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Busy doing nothing

Tom Hodgkinson is a 21st-century Luddite. He wishes we could smash the principles of capitalist consumerism that enslave most of the population so they can service their debts. In this beguiling book, he persuasively advocates idleness as the way to gain access to the creativity of the subconscious mind, or at least to enjoy a

That not impossible she

Matt Thorne’s new novel might have been more usefully subtitled ‘A Suspension of Disbelief’. A novel called Cherry about sexual desire and manipulation, about a real (or possibly imaginary and perhaps, at best, invented) woman called Cherry, and with a cherry on the jacket. A cherry surrounded by splashes of …what? Blood, ink, barbecue sauce?

A refusal to mourn

‘Every true writer becomes a writer because of a profound trauma experienced in youth or childhood,’ wrote Amos Oz in The Silence of Heaven, his study of the work of the Israeli Nobel-prize winner Shmuel Yosef Agnon. With reservations, he added, ‘We might venture to say that the flight of the narrator’s imagination is as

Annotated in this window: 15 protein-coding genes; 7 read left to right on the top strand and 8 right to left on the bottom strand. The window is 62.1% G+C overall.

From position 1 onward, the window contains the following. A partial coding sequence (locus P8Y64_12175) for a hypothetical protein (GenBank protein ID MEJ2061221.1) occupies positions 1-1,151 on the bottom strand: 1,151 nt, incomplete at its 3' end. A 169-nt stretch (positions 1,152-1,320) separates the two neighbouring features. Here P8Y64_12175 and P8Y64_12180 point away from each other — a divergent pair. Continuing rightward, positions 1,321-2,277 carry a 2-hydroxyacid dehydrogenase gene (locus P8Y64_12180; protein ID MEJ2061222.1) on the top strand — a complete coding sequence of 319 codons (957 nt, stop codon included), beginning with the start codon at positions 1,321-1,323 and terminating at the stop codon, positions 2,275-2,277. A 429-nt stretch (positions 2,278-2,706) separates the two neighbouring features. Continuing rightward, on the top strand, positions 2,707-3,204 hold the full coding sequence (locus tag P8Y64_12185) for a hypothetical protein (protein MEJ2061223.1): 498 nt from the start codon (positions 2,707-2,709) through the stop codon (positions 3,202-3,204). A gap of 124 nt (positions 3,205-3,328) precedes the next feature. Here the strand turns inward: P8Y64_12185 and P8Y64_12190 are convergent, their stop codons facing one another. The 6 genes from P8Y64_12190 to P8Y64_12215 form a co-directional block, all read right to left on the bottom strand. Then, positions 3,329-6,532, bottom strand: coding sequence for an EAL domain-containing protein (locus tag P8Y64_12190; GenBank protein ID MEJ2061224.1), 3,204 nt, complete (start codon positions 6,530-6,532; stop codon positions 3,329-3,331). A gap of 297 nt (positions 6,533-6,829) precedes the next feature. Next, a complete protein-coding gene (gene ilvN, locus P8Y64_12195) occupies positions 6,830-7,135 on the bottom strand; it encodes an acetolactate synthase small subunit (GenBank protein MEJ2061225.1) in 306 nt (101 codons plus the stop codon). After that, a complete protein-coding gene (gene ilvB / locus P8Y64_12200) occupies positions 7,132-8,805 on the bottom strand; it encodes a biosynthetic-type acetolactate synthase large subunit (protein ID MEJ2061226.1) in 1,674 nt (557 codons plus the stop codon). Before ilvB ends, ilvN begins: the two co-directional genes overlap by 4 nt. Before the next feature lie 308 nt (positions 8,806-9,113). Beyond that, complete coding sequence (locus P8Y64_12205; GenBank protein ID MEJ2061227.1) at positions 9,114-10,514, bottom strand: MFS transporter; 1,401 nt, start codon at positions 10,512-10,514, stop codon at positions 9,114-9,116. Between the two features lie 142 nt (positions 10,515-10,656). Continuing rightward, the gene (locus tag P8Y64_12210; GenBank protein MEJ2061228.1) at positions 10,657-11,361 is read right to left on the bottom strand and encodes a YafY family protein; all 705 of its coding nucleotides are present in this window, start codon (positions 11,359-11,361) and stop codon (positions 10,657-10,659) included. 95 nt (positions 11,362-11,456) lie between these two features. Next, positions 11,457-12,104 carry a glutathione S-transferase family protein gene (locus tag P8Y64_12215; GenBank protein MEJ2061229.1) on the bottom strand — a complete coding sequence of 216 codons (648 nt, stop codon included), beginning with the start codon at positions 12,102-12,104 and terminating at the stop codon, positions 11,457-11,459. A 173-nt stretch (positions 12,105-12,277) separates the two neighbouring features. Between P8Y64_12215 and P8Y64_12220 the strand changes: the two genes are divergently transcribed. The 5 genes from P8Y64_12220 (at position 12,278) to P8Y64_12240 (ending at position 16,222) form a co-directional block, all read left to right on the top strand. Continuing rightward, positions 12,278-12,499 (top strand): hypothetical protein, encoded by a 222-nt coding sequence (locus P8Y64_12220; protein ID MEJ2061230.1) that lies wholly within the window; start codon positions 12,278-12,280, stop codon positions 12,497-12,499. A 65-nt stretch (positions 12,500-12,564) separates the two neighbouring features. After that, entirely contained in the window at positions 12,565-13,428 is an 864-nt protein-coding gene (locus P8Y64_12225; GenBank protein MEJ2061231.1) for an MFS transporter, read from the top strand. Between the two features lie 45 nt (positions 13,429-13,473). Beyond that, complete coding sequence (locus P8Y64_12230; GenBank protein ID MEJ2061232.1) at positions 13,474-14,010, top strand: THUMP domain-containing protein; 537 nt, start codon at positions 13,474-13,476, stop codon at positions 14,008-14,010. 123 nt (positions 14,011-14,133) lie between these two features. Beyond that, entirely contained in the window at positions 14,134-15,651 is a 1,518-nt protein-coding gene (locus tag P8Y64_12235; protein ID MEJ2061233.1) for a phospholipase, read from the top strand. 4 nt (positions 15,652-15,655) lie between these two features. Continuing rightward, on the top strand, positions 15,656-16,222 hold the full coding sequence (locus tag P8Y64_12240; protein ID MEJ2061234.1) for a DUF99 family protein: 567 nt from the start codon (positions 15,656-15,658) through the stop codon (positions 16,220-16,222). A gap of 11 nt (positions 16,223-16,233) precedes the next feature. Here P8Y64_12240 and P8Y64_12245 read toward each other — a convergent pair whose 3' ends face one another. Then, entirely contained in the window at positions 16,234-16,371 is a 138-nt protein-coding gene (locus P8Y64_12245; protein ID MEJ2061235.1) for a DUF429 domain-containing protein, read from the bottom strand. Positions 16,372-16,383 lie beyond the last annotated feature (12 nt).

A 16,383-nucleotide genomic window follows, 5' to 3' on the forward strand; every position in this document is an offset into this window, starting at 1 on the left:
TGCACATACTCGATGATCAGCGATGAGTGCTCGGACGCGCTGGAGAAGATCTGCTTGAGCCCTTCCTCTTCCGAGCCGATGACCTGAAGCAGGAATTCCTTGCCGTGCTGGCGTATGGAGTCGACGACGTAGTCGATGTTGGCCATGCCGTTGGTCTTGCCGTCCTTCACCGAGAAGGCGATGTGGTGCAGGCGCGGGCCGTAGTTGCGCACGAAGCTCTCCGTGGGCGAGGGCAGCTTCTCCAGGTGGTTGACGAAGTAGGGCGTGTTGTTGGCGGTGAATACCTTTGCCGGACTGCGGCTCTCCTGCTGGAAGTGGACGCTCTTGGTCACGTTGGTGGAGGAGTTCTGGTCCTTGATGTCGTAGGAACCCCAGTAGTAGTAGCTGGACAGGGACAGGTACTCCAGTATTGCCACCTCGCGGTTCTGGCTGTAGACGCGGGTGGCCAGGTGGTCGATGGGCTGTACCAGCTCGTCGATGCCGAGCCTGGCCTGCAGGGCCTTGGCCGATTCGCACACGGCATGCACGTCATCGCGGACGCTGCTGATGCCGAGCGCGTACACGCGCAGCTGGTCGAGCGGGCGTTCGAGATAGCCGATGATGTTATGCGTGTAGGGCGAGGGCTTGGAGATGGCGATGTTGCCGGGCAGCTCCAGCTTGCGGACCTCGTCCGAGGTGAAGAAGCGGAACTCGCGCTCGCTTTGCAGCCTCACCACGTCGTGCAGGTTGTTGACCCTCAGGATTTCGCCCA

Where the funny meets the horrible

A century ago, Paradise might have appeared in the stout bindings of the Religious Tract Society and been distributed to the deserving young in the form of Sunday school prizes. Or perhaps not, given that it begins in the dining-room of an alien hotel where its heroine, all memory of her previous life temporarily erased,

The return of Cosa Nostra

When Silvio Berlusconi came to power for the second time in May 2001, in a landslide victory, Italy became unique among Western democracies: no other nation had at its head its richest citizen — the 35th richest man in the world — someone who also enjoyed a monopoly of the country’s private television broadcasting. More

A great-grandmother glimpsed

I have a faded photograph of Frances Osborne. I imagine the moment the picture was taken: perhaps she had just been told that this, her first book, would be published. She must have been happy and would have shared her happiness with her children, Luke and Liberty, who, I suppose, must have been happy, too.